God is a man. No female deity, however vengeful, would invent the evil menstrual cramps I’ve been having. Help me out, Nursie. And hurry.
We could argue theology from here to menopause, but you’re seeking swifter succor, no? Menstrual cramps—go for the Greek, girls: dysmenorrhea—plague as many as three out of four women, making this monthly curse one of the most common health issues we of the fairer sex suffer during our years of fertility. Rumor has it that Eve’s HIV positive daughters have more than their share of menstrual cycle irregularities, including demonic cramps, but with the exception of severely immune-suppressed women, clinical studies don’t bear this out.
Whether you have HIV or not, dysmenorrhea’s no romp in the Garden. In addition to the lower abdominal pains that are its hellish hallmark, about 15 percent of sufferers report a swarm of additionally debilitating symptoms. That’s why the “curse” causes a mind-boggling 140 million missed work hours a year.
Wherefore this monthly torture? Powerful, involuntary contractions of the uterus—the largest mass of smooth muscle in the body—are what cramps are all about. These waves of muscle movement occur before, during and even after menstruation. Biting, you’ve probably snapped that bullet in two by now, so I won’t diddle with dysmenorrhea’s types (primary and secondary). Let’s shoot straight into treatments, which are simple and generally effective. Over-the-counter nonsteroidal anti-inflammatories such as acetaminophen (Tylenol), ibuprofen (Advil or Motrin) or naproxen (Aleve) are the most common remedies for menstrual cramps, although your doctor may order others such as diclofenac sodium (Voltaren), ketoprofen (Orudis), mefenamic acid (Ponstel), or even an oral contraceptive, which dampens the hormone prostaglandin, in turn lowering the tension of those contractions. Commonly prescribed varieties include Brevicon, Loestrin, Ortho-Novum and Triphasil. A one-two punch—the Pill and a nonsteroidal anti-inflammatory—might be necessary to knock out particularly pernicious pelvic pains.
Believers in nature also have cupboards full, but even the greenest remedies ought to be used only in consultation with a physician. During the Blitz, British researchers discovered that raspberry leaf tea acted like a tonic. Black cohosh (Cimicifuga racemosa—yum!), relied upon by Native-American women, contains phytoestrogens (plant estrogens); two to four droppers of its tincture, two to three times a day during your period, should do the trick. Magnesium supplements (500 to 1,000 mg a day) can also put the kibosh on cramping. Two- or 3-gram capsules or tablets of dong quai (Angelica sinensis)—a.k.a. the “female ginseng”—reportedly restore hormonal balance and send those pains a-packing. (Pregnant or lactating women should avoid dong quai, and the herb may cause increased sensitivity to sunlight.) Common ginger root is another uterine relaxer, and—gag not—even fish oil (1,720 mg a day) has shown an ability, albeit odoriferous, to relieve discomfort. Finally, marijuana has made more than one Mary start rolling at that time of the month.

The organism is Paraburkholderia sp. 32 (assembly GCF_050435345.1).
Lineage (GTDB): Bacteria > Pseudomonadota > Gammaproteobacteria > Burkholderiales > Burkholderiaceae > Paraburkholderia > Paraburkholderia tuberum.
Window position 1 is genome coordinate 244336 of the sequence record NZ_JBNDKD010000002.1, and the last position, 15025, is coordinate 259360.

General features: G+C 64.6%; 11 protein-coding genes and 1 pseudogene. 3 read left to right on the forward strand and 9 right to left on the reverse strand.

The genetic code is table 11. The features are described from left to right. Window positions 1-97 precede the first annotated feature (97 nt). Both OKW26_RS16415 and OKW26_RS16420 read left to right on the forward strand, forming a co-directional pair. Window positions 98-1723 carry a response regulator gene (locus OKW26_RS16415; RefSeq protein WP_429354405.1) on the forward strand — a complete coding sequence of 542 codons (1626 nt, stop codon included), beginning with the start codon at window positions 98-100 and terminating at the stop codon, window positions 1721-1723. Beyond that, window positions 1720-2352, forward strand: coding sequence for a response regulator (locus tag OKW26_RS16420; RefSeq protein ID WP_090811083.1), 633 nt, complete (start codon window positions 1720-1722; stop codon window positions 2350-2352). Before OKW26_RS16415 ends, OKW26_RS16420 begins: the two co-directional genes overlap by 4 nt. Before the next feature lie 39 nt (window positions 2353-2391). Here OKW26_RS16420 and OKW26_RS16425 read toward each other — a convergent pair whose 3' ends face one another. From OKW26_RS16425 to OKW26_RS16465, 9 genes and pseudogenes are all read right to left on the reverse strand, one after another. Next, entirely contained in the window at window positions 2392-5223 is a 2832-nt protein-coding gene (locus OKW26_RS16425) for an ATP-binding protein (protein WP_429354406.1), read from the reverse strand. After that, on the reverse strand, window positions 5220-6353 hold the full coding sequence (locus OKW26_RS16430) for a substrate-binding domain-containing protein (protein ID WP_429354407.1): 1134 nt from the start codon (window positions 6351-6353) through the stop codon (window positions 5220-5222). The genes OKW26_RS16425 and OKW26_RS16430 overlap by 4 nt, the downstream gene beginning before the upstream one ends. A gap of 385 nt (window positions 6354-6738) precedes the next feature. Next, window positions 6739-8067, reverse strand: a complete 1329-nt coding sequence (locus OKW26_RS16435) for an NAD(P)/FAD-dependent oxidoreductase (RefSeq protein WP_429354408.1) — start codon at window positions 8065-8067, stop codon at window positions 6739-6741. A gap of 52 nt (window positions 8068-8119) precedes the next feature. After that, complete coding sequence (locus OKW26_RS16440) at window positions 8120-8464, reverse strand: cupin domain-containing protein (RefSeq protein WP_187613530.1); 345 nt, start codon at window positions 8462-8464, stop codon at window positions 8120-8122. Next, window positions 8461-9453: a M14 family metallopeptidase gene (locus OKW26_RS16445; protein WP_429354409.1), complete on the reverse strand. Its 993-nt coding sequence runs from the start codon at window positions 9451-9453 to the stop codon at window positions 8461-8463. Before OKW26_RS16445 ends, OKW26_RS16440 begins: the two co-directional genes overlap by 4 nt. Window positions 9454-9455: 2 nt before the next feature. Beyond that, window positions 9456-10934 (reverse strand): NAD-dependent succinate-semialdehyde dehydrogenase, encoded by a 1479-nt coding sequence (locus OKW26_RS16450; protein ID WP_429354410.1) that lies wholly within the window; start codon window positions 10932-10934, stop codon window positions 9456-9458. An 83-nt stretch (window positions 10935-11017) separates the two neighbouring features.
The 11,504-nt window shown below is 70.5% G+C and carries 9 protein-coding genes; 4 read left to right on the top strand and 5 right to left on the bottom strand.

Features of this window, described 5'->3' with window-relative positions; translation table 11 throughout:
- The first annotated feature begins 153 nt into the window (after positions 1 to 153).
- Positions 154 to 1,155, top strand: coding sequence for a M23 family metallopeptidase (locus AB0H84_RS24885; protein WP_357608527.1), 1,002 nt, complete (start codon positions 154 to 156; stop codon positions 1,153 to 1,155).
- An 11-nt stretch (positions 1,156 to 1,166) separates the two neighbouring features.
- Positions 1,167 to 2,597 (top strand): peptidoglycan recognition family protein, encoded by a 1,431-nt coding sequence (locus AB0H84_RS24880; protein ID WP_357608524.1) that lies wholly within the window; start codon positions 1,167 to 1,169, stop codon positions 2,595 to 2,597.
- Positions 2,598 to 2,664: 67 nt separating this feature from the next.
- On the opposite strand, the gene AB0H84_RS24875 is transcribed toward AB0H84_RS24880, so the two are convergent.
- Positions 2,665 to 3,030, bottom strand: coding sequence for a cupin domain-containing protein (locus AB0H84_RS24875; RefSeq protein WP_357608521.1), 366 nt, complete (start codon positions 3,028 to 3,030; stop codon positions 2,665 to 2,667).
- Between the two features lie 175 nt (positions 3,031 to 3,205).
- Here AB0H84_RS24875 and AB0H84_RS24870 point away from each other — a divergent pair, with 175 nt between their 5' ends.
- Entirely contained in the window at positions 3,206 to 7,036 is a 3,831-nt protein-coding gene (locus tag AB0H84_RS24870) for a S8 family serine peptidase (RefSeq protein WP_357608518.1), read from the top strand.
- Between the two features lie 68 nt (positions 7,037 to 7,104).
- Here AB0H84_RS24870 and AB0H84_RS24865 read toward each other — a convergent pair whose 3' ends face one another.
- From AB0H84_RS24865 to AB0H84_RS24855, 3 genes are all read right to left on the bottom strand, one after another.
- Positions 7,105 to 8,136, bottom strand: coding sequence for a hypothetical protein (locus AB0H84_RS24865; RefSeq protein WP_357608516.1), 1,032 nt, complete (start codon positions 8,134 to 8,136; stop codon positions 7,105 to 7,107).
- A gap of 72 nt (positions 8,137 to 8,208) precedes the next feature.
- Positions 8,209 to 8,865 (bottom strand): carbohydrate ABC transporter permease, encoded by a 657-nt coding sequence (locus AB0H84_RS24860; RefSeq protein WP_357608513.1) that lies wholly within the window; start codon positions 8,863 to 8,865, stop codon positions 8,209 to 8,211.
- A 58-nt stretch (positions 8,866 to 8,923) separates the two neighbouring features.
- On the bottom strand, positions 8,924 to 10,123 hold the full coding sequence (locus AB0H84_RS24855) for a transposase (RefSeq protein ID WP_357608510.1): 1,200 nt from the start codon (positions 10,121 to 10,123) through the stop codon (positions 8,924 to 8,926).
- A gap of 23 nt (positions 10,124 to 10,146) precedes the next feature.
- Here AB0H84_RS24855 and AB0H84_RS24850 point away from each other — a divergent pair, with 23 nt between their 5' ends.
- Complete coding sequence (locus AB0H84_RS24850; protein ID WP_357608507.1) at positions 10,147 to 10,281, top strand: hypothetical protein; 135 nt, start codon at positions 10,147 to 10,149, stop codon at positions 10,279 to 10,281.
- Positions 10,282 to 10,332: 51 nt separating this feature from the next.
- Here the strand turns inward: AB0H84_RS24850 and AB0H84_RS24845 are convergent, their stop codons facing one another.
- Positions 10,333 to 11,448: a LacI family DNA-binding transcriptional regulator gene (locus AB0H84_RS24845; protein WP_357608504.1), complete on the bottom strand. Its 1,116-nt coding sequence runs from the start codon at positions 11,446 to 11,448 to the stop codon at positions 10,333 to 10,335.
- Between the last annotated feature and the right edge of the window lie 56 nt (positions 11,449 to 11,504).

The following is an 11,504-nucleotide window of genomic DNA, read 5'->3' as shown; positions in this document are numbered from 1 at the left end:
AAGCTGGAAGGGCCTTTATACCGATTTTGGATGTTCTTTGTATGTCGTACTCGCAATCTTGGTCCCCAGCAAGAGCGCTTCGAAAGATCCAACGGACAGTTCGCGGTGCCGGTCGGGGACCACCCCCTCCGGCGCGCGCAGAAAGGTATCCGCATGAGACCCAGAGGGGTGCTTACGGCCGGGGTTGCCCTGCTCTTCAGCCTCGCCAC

They don’t pay me the big bucks to wear this ghastly uniform for nothing, so here are a few more cramp-countering tips: Physical activity, especially aerobic, stimulates the release of the body’s built-in painkillers, endorphins. Keep an eye on the diet, limiting salt, chocolate and meat, as they all stimulate prostaglandin production. And, since dehydration intensifies cramps, keep up your intake of fluids (coffee and booze don’t count). Eschew tampons in favor of sanitary napkins to reduce irritation to that tender tabernacle of thy womanhood. For extra relief, try going for the big “O.” I always find that sex-cum-climax works wonders.
Causes and cures aside, menstrual cramps are sometimes confused with other serious conditions, including pregnancy complications, ectopic (outside the uterus) pregnancies, missed or incomplete abortions and urinary tract infections. Memo to you: Any unusual or persistent pains, especially those in the vicinity of your pudenda, should be reported to your doctor straightaway. It’s only common sense, dears, that if we take good care of plumbing, it will take good care of us for years to come.